It looked like water in the communion cup. Before raising this clear liquid to my mouth, I looked around at the others who either had just taken it or were about to partake. We silently wondered what Bible passages we were violating, but also recalled that the person who usually prepared the Lord’s Supper was home sick today. The church refrigerator was out of the usual purple grape juice, and a volunteer had made a mad dash to the store just moments before church services began. They returned with the only grape juice that store had in stock: white grape juice, not the usual purple stuff. I raised the cup to my mouth. If I had done this with my eyes closed I wouldn’t have noticed any difference in taste. This indeed was the fruit of the vine.
One person’s absence that Sunday forced others to perform unfamiliar tasks. Everything eventually worked out fine, but it did underline how much we truly depended on each person for what they brought to this community of believers. It is the same way when the one person who knows how to lead singing is gone. Or the one person who can teach the teen Bible class is gone. In large congregations there may be a dozen people who can skillfully fill those roles, but in a small congregation each member can see that they are valuable because of the unique role they fill, for which others depend on them. In a small congregation, attendance is not just a number to stick up on a register at the front of the auditorium; rather, the church is a family that has learned to depend upon each other.
I recently spent some time with a numerically-small congregation. Though there were only 30 people present, it was fantastically impressive in the percentage of members who attended. In my limited experience, the small congregations I have attended or ministered to usually have an attendance of about 100, but if everyone actually showed up the number would be closer to 150. The math here leads to an unfortunate statistic: about 67%. For a typical Sunday morning, only about 67% of our members show. Yes, sometimes there are a few more (mostly visitors) and sometimes there are a few less (vacation time, bad weather, poor health, nice weekend where the lake beckons, just didn’t feel motivated to get going this Sunday, etc.).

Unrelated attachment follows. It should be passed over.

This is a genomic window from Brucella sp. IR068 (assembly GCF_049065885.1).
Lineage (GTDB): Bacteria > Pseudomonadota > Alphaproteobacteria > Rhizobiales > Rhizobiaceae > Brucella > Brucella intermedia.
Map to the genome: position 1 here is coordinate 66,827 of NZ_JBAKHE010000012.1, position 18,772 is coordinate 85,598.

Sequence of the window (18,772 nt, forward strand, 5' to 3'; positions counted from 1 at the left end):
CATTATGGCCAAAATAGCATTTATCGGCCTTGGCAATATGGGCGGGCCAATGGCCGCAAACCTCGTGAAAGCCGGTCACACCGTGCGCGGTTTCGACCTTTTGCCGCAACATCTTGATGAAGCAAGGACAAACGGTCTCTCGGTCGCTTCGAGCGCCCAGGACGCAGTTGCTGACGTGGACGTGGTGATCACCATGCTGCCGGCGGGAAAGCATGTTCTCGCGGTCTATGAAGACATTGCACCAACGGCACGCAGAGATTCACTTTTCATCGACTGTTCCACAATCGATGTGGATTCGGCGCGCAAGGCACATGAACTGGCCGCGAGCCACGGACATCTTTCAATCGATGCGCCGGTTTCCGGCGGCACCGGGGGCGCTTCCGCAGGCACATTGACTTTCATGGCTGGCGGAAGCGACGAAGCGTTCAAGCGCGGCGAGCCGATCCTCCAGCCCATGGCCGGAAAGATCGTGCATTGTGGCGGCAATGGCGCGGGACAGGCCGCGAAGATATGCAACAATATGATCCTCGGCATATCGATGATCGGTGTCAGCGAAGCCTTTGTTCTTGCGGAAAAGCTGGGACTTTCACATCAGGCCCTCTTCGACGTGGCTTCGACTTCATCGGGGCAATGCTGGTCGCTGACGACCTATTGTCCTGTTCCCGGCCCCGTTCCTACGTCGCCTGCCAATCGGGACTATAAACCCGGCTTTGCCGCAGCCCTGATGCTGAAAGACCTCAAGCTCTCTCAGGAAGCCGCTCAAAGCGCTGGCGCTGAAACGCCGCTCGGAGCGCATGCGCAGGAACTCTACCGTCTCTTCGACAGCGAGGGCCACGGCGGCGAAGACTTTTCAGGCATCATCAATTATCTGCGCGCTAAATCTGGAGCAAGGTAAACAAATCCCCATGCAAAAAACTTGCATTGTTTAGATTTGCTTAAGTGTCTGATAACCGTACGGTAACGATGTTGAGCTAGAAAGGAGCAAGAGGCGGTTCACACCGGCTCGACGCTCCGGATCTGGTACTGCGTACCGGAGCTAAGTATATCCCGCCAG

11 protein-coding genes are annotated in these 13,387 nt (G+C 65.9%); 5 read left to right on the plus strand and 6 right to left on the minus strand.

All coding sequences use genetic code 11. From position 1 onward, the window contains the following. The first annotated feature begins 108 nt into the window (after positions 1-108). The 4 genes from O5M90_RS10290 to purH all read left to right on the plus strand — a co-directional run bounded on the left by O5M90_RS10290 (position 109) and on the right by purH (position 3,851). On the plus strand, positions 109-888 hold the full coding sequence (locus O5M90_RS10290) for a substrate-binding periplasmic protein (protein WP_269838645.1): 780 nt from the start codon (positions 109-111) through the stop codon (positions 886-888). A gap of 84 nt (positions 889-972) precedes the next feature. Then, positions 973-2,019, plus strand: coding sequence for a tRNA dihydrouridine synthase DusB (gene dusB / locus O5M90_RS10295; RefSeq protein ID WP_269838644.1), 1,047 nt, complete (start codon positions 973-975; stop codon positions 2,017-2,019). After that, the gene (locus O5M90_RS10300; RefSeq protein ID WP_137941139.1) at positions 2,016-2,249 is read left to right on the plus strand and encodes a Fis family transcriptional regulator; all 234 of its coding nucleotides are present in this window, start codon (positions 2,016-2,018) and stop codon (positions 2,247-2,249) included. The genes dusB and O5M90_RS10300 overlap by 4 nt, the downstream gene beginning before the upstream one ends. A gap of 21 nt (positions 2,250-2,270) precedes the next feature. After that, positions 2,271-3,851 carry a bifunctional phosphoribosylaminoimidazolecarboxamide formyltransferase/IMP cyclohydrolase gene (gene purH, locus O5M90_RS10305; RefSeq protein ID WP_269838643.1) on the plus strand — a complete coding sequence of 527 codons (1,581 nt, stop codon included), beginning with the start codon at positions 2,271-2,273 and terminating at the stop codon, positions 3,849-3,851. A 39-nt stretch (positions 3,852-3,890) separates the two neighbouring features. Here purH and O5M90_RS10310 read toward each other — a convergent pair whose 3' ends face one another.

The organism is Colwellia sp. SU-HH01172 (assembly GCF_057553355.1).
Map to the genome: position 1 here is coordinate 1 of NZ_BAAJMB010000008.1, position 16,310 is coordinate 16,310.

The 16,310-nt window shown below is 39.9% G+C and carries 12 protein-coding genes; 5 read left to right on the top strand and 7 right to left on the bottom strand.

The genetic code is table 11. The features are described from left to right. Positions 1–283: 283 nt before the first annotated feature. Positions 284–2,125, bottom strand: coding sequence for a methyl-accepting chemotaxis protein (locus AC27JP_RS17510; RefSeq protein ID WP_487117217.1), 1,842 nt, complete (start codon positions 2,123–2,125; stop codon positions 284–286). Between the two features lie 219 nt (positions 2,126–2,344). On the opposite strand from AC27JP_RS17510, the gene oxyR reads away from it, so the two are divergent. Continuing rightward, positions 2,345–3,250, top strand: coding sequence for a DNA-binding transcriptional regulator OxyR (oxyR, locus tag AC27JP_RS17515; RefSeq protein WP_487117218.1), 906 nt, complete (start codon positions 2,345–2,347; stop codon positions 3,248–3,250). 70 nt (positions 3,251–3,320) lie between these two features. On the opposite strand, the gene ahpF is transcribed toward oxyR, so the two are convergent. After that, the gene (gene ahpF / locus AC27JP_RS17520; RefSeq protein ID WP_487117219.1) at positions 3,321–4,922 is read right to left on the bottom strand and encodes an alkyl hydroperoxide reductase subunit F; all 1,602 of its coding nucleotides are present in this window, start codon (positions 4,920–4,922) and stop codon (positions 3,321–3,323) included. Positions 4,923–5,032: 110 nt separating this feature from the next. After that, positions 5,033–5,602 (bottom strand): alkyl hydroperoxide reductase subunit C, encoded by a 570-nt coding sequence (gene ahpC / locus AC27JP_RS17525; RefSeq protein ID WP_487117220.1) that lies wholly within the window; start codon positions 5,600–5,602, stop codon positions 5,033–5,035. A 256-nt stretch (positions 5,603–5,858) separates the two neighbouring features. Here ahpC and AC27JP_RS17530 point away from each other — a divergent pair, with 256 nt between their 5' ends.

This congregation I visited in northwest Pennsylvania had a very limited number, but all of them (all of them!) showed up to worship together. And I suspect that for similarly-sized congregations this report is not unusual. Again, this church only has about 30 members. On the Sunday I was with them all 30 were present. The Wednesday night I was with them all 30 were present. Even at their Saturday cookout all 30 were present, including two members who were over 90.
These percentages are phenomenal and they probably don’t seem realistic to those in larger congregations. You can’t get 100% of anybody to show up for anything. We completely discount that possibility. We know how it usually goes in our midst: 67% for Sunday morning worship; 50% for Bible classes; 33% for Sunday nights and Wednesday nights. And if we host anything on a day of the week other than Sundays or Wednesdays the numbers shrink to 25% (if that). We might not like these lower percentages, but we have come to accept them.
What is the secret that these church members in a small congregation have that causes them to want to attend 100% of the time? They still experience flu season, vacation times, and snow that makes getting to the church building a difficult challenge. But hitting 100% or just slightly less is the norm rather than the exception.
Perhaps the answer is obvious. In a large congregation–or even in a congregation like the one where I preach which might classify itself as “small” but is closer to a 100-member threshold–if a member is not present they may not be missed. The singing sounds roughly the same, the sermon is just as effective. We might comment about not seeing someone who normally would be there, but the entire worship experience is basically the same whether someone is there or not.
This is absolutely not the case in a very small congregation where each member really does have a place in which they identify. If the one-and-only capable song leader is gone, someone will step up and do the job, but it is not the same. If the person who prepares the Lord’s Supper provisions is missing, then others scramble to find the supplies or else have to make that mad dash to the store. It goes further than just these tangible tasks, too. These members count upon the encouragement they receive from one another.
What these small congregations experience is actually something that should be present in congregations of every size: a realized interdependence upon one another. The church is the body of Christ, with all members occupying a spot of tremendous importance. Cue the sermon from 1 Cor 12:12-31. Like Paul shows how those who are apostles or prophets or teachers or whatever else are all valuable parts of the body of Christ, a member in a small congregation recognizes that each part of the body is vitally essential and irreplaceable. I need you. You need me. We need each other.
Hitting that 100% attendance isn’t the goal; patting ourselves on the back because we hit a certain number isn’t the point. These few members in a place where very few Christians exist have learned that they depend upon each other absolutely. It is more than just coming together for a worship service. It is about the fellowship, socialization, strengthening, and encouragement that these Christians crave.
Editor’s Note: Shawn Johnson will be leading the Ministering in the Small Church track at ACU Summit, Sept. 17-20, 2017.